“I appreciate your telling me about the fire. I’ve become reclusive this summer,” Roberta began to explain. “My son is with his father and he’s on the last leg of his sabbatical. Robert gets to talking, you know, and commits himself to a convention on the other side of the country. Maybe I should tell my new friend Trinculo though. Would you like some coffee?” The man’s wrinkles, like the lines on mollusks, intrigued her. The forest fire might have added some lines since Giles was a volunteer fire fighter too.

“I’d like some coffee, especially if I could have a tray of ice cubes with it. You’ll tell Trink, was it?”  He was glad to be offered anise biscotti even if it wasn’t as good as an Italian made it. Roberta had taken to baking rather than driving into town for bread.

“Trinculo is a careful sort,” Roberta replied, standing in the wintry waft of her refrigerator. She had to feed her pets. Thinking about her raccoon fleeing a forest fire gave her a runaway feeling of mourning.

“What word is Robert’s convention about, now that my kids are looking up the word groovyin the dictionary?” Giles asked.

“Probably what my first dispute with Robert was about—the origin of pronunciations. Should we take our coffee outside?”  Roberta could smell a mixture of Spearmint and Old Spice about Giles and it reminded her of the pre-Robertian period of her life.


They sat on the edges of rustic willow wood chairs as people sit in hot weather, looking uncomfortable even if the company isn’t awkward. Under the boughs of pine and birch, the furniture proved to be as tepid as the trees.

From where she sat, Roberta could watch the pine near her bedroom window. She said, “I thought I heard forecasts about storms the other day.”

With a turn of his wrists, Giles joggled the ice cubes in the tray. He plopped them into his partially filled coffee cup, letting it spill onto the weathered table. “Storms are the worst kind of rain during these dog days. Lightning is a match and the wind fans the flames. The forest is a tinderbox.”

“But of course that’s right,” she said. “I was wondering how long we should be careful.”

“Depends on the amount of rain, how fattened the foliage gets with liquid. If we get rain and get past it, we shouldn’t be worrying in a week. I’ll bet you’ll be expecting Robert back around then?”

“I’ve been expecting Robert this week all summer. The work of a linguist is as nomadic as a 19th-century immigrant. And now he’s taking our 17-year-old to look at colleges.”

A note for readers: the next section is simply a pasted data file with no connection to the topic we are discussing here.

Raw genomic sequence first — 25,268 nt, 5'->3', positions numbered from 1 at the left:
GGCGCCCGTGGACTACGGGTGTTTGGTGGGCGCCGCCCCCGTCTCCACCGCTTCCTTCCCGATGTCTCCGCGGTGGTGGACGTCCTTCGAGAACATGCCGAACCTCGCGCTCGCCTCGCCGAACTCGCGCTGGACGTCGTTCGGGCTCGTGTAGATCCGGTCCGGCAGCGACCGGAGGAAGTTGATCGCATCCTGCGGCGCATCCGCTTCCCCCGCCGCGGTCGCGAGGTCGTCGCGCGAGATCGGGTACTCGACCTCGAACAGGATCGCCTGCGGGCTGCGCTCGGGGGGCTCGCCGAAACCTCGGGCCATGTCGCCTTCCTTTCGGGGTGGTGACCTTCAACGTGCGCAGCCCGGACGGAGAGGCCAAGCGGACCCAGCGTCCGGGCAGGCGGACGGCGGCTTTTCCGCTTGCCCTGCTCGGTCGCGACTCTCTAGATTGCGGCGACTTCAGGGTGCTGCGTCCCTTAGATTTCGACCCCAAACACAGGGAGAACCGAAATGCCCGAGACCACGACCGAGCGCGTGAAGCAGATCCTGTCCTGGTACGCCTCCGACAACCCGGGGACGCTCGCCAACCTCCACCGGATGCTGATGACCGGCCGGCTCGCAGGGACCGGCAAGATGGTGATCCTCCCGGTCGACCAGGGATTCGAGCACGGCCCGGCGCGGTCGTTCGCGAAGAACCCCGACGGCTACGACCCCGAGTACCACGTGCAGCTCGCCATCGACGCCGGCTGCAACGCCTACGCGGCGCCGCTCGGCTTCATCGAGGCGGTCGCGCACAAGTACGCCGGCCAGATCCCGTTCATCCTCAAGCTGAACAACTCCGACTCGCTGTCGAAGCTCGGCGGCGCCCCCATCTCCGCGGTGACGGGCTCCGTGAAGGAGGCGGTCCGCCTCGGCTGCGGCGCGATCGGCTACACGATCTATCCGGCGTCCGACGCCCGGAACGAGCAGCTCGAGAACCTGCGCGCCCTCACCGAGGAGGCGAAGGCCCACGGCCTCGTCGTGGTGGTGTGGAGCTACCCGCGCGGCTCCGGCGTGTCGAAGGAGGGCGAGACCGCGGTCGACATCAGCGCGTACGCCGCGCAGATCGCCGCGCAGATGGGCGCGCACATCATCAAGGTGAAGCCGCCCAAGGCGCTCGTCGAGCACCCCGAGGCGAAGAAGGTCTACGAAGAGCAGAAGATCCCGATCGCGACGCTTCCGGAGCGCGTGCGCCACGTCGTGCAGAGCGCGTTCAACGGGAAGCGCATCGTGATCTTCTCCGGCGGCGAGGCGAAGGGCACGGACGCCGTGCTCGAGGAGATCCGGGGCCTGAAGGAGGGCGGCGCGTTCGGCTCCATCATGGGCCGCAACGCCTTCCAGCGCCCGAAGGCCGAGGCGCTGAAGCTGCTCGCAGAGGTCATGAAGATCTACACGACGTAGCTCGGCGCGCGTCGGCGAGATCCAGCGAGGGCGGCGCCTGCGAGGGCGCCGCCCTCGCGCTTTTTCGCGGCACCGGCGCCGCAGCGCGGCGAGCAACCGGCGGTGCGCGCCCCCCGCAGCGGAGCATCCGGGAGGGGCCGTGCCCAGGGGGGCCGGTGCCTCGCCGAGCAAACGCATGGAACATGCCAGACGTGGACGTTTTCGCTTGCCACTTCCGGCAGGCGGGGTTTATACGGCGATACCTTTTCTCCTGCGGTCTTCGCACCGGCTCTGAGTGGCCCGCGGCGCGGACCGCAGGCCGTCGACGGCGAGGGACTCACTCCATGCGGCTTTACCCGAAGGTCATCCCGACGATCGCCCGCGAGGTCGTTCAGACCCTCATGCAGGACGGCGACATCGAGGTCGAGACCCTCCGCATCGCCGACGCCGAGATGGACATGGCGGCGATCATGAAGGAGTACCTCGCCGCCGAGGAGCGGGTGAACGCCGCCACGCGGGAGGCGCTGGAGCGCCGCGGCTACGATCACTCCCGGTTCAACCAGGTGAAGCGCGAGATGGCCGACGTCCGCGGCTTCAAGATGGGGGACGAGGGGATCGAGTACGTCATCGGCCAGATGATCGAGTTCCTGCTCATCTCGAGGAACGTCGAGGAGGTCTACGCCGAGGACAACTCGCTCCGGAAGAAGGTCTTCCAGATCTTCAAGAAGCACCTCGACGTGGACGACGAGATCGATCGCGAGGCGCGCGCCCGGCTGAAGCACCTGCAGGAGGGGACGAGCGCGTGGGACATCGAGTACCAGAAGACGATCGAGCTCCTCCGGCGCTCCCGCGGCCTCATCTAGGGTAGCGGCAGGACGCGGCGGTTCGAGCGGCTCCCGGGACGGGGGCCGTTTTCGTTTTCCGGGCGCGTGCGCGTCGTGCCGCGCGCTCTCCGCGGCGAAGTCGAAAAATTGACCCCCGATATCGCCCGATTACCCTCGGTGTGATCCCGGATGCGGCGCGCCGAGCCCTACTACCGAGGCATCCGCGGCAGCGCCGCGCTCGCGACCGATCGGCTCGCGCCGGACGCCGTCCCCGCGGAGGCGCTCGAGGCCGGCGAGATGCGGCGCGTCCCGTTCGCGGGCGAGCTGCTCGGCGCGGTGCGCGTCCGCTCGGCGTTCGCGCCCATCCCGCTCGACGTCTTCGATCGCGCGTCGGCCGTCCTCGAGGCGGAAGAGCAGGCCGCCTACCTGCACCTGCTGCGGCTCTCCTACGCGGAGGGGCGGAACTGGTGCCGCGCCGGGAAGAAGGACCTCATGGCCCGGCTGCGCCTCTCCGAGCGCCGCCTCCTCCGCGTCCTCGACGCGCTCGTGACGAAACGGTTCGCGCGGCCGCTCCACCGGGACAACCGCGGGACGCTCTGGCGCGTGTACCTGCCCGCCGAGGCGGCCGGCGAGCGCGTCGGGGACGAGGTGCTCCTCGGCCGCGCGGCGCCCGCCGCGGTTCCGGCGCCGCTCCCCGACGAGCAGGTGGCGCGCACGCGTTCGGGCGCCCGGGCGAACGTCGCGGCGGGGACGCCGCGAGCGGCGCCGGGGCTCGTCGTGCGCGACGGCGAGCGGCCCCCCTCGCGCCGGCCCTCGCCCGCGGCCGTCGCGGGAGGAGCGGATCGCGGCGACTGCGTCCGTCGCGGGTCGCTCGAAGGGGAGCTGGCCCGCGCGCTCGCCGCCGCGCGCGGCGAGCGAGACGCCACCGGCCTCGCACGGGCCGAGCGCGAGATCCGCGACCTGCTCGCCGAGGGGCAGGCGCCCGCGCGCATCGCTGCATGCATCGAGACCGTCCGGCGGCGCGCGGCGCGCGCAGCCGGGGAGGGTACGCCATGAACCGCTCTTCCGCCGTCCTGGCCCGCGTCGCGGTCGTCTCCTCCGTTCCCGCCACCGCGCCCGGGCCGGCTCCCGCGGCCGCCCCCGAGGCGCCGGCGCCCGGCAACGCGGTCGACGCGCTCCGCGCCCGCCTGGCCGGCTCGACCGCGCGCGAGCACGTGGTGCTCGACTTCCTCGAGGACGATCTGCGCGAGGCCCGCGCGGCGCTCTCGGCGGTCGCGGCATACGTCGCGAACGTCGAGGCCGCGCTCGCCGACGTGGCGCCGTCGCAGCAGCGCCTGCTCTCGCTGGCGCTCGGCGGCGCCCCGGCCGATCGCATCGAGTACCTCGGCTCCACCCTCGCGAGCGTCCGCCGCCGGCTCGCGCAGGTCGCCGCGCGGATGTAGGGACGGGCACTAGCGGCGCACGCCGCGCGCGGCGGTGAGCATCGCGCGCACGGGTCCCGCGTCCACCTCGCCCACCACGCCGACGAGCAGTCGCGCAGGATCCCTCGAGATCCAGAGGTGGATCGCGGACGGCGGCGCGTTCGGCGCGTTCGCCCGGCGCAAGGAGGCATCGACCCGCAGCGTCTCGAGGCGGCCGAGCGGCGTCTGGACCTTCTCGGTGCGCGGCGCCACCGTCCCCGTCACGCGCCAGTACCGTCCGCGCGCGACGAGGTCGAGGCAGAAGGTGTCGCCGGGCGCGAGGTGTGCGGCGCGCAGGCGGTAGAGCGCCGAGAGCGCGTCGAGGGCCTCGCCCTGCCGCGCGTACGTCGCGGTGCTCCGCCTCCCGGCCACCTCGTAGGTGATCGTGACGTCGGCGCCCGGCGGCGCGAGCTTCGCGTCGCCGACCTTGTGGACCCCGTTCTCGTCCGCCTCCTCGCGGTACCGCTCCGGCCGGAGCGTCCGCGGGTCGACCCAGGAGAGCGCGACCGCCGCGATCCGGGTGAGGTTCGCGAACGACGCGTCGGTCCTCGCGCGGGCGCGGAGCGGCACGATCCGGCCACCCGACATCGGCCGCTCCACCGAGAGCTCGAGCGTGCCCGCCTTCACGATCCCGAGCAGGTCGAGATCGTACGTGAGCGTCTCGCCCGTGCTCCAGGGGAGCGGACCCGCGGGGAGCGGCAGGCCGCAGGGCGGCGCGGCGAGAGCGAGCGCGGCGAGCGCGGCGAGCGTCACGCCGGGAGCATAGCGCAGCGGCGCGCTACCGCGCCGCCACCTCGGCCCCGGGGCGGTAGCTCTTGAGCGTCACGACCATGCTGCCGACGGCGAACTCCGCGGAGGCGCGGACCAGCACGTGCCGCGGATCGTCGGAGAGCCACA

“And he was overseas all winter?” Giles’ eyes widened.

Peering at the pine, Roberta wondered where the raccoon was now. “I spent Christmas in the Azores and spring break on the Isle of Man. Robert says his fisherman blood helped to make his trip possible. I haven’t gotten a sabbatical yet.”

“He was wearing his fisherman-knit sweater last time I saw him. He said you were working on a paper,” Giles said, hurrying another melting ice cube into his cup.

“I was having it published. It was about William Shakespeare. Maybe you’ve heard some of the speculation about him.”

“Even here in the woods, something of that reaches me. I paid attention because of you people nearby. Some don’t think he wrote those plays. And some think he was a fairy.”

“My paper concentrates on Shakespeare’s patron being gay. He was the rich young man who provided for Shakespeare’s work. Shakespeare had at least two benefactors. One led a rebellion against Queen Elizabeth I. But he was ready to lead an army after he commissioned the history plays. I think the second benefactor, Pembroke, was sweet on Shakespeare. His mother wrote at least one letter about Shakespeare performing at her mansion. And for Queen Elizabeth I who was her friend.”

“So you think one of the benefactors was gay and the other wasn’t,” Giles said.

“Shakespeare said no to his employer in his sonnets,” Roberta said. “It was a matter of great delicacy, writing to his patron. I believe Shakespeare was on the road when he wrote the sonnets. Believe it or not, Giles, William Shakespeare did a lot of kidding around.”

Giles sneered. “Why did you decide those things?”

“Too many of the sonnets are spent persuading the young man to get married.” Roberta said. “Shakespeare’s own son died about that time. It’s possible that the sonnets expressed a father-son relationship on Shakespeare’s side. At some point, and we may not know when, Shakespeare was writing the sonnets to a dark lady who played a keyboard instrument. He was agonizingly in love with her. He was already married. Just a minute, Giles, I’ll get you an ice bucket.”

Returning with tongs and another tray of ice, Roberta added, “It is certain that William Shakespeare enjoyed being with his wife.”

Roberta needed to get into practice for class and she wondered if she hadn’t had a bad attitude towards people in the last year. Loving a few people had made the many pleasant to know. The man before her represented a cloying kind of student, and he probably knew women through his wife. Not wanting to explain Robert’s absence, she had been avoiding such people.